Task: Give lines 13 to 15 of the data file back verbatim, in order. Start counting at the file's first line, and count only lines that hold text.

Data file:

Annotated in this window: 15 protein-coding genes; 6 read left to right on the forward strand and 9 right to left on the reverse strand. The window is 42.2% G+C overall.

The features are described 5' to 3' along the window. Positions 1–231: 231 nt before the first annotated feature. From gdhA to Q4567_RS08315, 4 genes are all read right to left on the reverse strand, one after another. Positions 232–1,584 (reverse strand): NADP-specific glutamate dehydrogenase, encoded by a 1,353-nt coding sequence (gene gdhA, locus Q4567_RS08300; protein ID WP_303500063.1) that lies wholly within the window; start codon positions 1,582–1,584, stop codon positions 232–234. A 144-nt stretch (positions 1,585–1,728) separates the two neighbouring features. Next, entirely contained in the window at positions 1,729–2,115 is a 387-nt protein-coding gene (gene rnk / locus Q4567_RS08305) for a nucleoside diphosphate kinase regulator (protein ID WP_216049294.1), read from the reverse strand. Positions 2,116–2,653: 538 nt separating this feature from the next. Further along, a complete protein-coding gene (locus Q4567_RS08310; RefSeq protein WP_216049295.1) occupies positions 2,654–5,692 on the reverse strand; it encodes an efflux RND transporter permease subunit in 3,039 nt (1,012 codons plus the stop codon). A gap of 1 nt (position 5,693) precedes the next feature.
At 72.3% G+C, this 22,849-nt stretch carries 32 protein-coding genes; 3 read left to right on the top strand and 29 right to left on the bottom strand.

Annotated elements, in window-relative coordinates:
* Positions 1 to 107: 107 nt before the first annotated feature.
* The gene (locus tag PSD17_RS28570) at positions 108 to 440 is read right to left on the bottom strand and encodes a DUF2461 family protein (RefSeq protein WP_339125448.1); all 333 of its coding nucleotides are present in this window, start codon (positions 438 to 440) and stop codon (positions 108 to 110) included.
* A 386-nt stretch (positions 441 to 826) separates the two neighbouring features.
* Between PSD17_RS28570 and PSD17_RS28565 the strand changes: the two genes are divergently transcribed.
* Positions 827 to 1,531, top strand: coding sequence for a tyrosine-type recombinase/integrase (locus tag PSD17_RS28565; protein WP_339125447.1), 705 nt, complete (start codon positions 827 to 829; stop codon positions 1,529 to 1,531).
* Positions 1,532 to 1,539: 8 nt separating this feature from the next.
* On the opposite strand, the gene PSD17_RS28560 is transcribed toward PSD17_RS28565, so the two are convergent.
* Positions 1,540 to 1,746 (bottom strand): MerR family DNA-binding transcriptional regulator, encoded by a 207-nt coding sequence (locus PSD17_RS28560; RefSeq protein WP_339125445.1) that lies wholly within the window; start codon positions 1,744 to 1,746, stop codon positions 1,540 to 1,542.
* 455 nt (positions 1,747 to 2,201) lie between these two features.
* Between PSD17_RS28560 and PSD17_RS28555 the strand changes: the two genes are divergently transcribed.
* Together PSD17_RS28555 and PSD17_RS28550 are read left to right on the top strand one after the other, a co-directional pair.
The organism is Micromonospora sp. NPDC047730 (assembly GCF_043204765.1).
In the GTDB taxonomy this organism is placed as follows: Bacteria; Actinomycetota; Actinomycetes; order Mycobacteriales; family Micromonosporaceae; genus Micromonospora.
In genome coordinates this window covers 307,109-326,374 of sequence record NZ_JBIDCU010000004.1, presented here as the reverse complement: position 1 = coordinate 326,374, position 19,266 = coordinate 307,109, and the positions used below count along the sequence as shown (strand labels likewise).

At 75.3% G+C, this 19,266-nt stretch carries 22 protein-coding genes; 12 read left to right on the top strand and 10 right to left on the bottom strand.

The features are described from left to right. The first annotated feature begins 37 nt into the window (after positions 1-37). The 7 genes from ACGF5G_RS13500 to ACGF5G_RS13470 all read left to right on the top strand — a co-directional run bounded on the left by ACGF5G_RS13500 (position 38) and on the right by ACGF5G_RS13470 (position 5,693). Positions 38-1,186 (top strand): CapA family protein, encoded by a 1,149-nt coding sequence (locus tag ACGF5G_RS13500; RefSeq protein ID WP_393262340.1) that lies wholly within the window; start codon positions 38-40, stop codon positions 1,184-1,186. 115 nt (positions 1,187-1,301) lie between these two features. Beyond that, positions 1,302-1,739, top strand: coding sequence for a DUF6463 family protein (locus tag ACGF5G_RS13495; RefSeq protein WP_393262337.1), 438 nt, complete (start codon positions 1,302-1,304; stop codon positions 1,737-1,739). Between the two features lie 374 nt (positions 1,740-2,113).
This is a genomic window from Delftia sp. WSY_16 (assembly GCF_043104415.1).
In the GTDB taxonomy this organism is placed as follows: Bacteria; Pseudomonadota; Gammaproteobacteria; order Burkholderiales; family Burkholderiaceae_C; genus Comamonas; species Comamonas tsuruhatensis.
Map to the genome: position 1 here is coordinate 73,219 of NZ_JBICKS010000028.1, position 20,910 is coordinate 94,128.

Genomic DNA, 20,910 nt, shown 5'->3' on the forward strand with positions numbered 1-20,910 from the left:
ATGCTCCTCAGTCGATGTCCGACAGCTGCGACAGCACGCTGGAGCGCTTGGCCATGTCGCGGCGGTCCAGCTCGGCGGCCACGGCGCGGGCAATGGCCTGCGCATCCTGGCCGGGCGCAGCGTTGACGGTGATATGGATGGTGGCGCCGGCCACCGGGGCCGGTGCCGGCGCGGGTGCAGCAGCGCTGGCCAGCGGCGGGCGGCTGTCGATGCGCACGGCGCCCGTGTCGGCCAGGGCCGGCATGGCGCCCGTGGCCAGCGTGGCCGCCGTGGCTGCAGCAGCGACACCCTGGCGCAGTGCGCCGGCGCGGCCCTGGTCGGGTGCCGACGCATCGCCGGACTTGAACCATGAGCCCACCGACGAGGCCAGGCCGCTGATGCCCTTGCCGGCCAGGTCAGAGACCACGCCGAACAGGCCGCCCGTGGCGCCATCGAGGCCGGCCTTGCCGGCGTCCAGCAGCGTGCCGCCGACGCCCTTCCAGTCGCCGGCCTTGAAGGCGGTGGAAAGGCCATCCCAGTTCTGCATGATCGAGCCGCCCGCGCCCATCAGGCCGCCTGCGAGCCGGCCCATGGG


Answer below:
* 455 nt (positions 1,747 to 2,201) lie between these two features.
* Between PSD17_RS28560 and PSD17_RS28555 the strand changes: the two genes are divergently transcribed.
* Together PSD17_RS28555 and PSD17_RS28550 are read left to right on the top strand one after the other, a co-directional pair.